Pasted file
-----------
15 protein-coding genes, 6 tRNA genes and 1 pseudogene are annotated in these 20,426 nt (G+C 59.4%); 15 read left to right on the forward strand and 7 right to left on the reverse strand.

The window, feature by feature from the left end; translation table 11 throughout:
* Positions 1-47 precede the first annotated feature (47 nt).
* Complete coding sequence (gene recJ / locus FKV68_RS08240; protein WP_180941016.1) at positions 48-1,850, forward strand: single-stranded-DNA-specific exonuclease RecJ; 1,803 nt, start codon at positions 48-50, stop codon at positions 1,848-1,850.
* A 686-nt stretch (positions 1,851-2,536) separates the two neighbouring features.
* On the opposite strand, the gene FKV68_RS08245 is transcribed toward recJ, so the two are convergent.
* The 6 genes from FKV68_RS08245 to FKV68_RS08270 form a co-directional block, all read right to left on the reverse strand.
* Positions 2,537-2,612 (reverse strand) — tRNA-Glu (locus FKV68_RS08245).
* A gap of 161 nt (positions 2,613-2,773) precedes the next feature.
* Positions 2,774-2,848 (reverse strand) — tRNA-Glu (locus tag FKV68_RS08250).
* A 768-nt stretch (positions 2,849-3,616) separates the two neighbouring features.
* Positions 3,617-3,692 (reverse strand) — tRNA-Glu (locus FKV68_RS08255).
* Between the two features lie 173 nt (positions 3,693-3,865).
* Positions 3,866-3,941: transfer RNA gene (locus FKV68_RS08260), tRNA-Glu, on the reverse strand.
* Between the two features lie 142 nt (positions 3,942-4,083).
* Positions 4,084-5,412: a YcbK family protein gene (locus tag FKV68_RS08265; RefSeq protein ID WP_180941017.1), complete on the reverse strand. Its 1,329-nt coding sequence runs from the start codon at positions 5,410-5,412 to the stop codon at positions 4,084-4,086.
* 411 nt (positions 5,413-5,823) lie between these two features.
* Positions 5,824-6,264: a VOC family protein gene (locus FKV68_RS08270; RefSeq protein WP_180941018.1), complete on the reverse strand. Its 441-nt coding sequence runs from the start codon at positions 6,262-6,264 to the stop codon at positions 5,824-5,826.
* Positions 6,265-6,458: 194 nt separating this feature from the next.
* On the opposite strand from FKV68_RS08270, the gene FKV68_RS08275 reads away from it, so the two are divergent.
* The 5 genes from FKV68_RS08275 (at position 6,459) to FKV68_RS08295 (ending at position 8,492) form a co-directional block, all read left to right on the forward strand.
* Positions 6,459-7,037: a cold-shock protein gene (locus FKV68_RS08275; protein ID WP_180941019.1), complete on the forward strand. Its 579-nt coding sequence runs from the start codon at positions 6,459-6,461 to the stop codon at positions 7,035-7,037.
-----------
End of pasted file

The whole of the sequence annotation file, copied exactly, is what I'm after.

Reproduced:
15 protein-coding genes, 6 tRNA genes and 1 pseudogene are annotated in these 20,426 nt (G+C 59.4%); 15 read left to right on the forward strand and 7 right to left on the reverse strand.

The window, feature by feature from the left end; translation table 11 throughout:
* Positions 1-47 precede the first annotated feature (47 nt).
* Complete coding sequence (gene recJ / locus FKV68_RS08240; protein WP_180941016.1) at positions 48-1,850, forward strand: single-stranded-DNA-specific exonuclease RecJ; 1,803 nt, start codon at positions 48-50, stop codon at positions 1,848-1,850.
* A 686-nt stretch (positions 1,851-2,536) separates the two neighbouring features.
* On the opposite strand, the gene FKV68_RS08245 is transcribed toward recJ, so the two are convergent.
* The 6 genes from FKV68_RS08245 to FKV68_RS08270 form a co-directional block, all read right to left on the reverse strand.
* Positions 2,537-2,612 (reverse strand) — tRNA-Glu (locus FKV68_RS08245).
* A gap of 161 nt (positions 2,613-2,773) precedes the next feature.
* Positions 2,774-2,848 (reverse strand) — tRNA-Glu (locus tag FKV68_RS08250).
* A 768-nt stretch (positions 2,849-3,616) separates the two neighbouring features.
* Positions 3,617-3,692 (reverse strand) — tRNA-Glu (locus FKV68_RS08255).
* Between the two features lie 173 nt (positions 3,693-3,865).
* Positions 3,866-3,941: transfer RNA gene (locus FKV68_RS08260), tRNA-Glu, on the reverse strand.
* Between the two features lie 142 nt (positions 3,942-4,083).
* Positions 4,084-5,412: a YcbK family protein gene (locus tag FKV68_RS08265; RefSeq protein ID WP_180941017.1), complete on the reverse strand. Its 1,329-nt coding sequence runs from the start codon at positions 5,410-5,412 to the stop codon at positions 4,084-4,086.
* 411 nt (positions 5,413-5,823) lie between these two features.
* Positions 5,824-6,264: a VOC family protein gene (locus FKV68_RS08270; RefSeq protein WP_180941018.1), complete on the reverse strand. Its 441-nt coding sequence runs from the start codon at positions 6,262-6,264 to the stop codon at positions 5,824-5,826.
* Positions 6,265-6,458: 194 nt separating this feature from the next.
* On the opposite strand from FKV68_RS08270, the gene FKV68_RS08275 reads away from it, so the two are divergent.
* The 5 genes from FKV68_RS08275 (at position 6,459) to FKV68_RS08295 (ending at position 8,492) form a co-directional block, all read left to right on the forward strand.
* Positions 6,459-7,037: a cold-shock protein gene (locus FKV68_RS08275; protein ID WP_180941019.1), complete on the forward strand. Its 579-nt coding sequence runs from the start codon at positions 6,459-6,461 to the stop codon at positions 7,035-7,037.